Romance novels range from warm and fuzzy to scalding. The sex determines the heat level, and the heat level sets the parameters for your kissing scene.
- Sensual - The happy couple gets it on in a sensual book but you don't get the play-by-play. There is usually one big sex scene that is part of the conflict - lots of sexual tension, lots of emotion, but not lots of graphic detail. The kissing can get very passionate to advance the sexual tension in the plot, but it takes a back seat to relationship concerns in general and doesn't hog the page.
- Sizzling - Very sexy and steamy, although the sex is not the point - the romance is the main game. You have time for long drawn-out kissing scenes here and they may lead straight to the bedroom - or any convenient surface. This couple kisses well and often so you'll get to use all your newly acquired expertise.
- Erotic Romance - Non-stop sex, very graphic, but always the classic romantic plot and the HEA (happily ever after). These kissing scenes can be erotic events in themselves - think props, sensual settings, boundary-pushing and no big build-up to the first kissing episode. It might even open the book.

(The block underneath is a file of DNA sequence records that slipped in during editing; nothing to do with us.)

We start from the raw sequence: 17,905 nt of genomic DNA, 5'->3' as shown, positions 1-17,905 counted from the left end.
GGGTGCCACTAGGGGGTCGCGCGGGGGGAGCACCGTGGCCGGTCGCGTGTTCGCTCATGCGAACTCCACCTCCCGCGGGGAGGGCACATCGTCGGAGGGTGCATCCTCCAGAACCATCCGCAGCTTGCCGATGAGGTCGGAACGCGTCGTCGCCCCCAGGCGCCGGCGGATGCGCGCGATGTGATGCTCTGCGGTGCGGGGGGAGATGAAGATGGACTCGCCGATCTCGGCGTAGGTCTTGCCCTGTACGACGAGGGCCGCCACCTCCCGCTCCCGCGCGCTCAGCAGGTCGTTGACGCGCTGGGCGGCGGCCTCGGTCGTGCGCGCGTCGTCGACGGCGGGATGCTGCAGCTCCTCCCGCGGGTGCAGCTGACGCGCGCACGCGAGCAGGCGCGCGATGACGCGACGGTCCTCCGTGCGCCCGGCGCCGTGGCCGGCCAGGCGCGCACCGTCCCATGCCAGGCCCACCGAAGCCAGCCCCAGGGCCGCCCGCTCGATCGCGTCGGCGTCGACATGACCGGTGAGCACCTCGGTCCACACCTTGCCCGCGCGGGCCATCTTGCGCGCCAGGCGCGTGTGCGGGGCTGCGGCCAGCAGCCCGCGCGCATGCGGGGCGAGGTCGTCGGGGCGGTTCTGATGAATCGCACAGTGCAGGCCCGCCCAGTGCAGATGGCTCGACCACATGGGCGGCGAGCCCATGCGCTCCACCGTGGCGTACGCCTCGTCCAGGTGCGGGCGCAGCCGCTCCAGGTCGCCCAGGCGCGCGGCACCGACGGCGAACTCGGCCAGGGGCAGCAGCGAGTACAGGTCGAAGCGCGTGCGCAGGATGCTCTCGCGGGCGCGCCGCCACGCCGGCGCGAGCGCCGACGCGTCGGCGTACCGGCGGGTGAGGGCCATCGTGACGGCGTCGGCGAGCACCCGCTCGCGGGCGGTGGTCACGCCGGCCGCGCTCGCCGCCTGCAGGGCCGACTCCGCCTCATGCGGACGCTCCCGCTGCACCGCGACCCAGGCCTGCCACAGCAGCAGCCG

- Erotica - All about the consensual sex, in every possible incarnation, minus the complication of romance. If you choose erotica over romance, your kissing scenes will be explicit, beyond steamy, maybe even kinky - and they won't stop at kissing.
Example Kissing Scene
Real life kisses aren't separate events that start and stop at clearly defined points. They are a progression of intensity, and the sensations experienced and thoughts that arise are particular to the players. Because of that, a kissing scene should be deeply revealing, without stating every last thing about the couple. Use both senses and spaces to invoke tension.
Consider this steamy example of a kissing scene:
"She stood, legs braced to counter the pitch of the hill, the frigid air swirling around her, the sky black as anthracite, each star a hard chip of broken glass ablaze in white light. They were crowded against each other on their small outcropping, the heavy telescope on its tripod shared between them, their arms protected by thick parkas, touching from shoulder to elbow.